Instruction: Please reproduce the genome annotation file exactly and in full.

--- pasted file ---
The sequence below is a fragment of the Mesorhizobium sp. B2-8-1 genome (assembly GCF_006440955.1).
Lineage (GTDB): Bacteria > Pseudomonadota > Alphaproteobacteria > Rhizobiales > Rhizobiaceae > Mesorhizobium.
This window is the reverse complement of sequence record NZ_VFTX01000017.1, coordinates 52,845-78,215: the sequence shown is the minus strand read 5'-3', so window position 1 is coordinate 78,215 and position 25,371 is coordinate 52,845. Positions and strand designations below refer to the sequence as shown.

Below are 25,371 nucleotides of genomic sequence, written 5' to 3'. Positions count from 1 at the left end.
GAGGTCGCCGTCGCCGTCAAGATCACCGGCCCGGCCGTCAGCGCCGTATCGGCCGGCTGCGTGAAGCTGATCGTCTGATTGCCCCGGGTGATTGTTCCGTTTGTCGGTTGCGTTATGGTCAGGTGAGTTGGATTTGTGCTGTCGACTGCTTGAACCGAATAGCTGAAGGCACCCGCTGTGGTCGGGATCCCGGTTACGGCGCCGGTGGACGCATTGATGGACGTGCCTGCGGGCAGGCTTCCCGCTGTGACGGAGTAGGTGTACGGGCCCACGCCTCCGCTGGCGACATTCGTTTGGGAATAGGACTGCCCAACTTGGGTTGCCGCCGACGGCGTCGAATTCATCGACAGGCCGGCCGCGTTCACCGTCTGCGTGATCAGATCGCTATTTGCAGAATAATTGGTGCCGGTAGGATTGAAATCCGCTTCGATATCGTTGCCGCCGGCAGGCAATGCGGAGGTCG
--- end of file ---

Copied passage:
The sequence below is a fragment of the Mesorhizobium sp. B2-8-1 genome (assembly GCF_006440955.1).
Lineage (GTDB): Bacteria > Pseudomonadota > Alphaproteobacteria > Rhizobiales > Rhizobiaceae > Mesorhizobium.
This window is the reverse complement of sequence record NZ_VFTX01000017.1, coordinates 52,845-78,215: the sequence shown is the minus strand read 5'-3', so window position 1 is coordinate 78,215 and position 25,371 is coordinate 52,845. Positions and strand designations below refer to the sequence as shown.

Below are 25,371 nucleotides of genomic sequence, written 5' to 3'. Positions count from 1 at the left end.
GAGGTCGCCGTCGCCGTCAAGATCACCGGCCCGGCCGTCAGCGCCGTATCGGCCGGCTGCGTGAAGCTGATCGTCTGATTGCCCCGGGTGATTGTTCCGTTTGTCGGTTGCGTTATGGTCAGGTGAGTTGGATTTGTGCTGTCGACTGCTTGAACCGAATAGCTGAAGGCACCCGCTGTGGTCGGGATCCCGGTTACGGCGCCGGTGGACGCATTGATGGACGTGCCTGCGGGCAGGCTTCCCGCTGTGACGGAGTAGGTGTACGGGCCCACGCCTCCGCTGGCGACATTCGTTTGGGAATAGGACTGCCCAACTTGGGTTGCCGCCGACGGCGTCGAATTCATCGACAGGCCGGCCGCGTTCACCGTCTGCGTGATCAGATCGCTATTTGCAGAATAATTGGTGCCGGTAGGATTGAAATCCGCTTCGATATCGTTGCCGCCGGCAGGCAATGCGGAGGTCG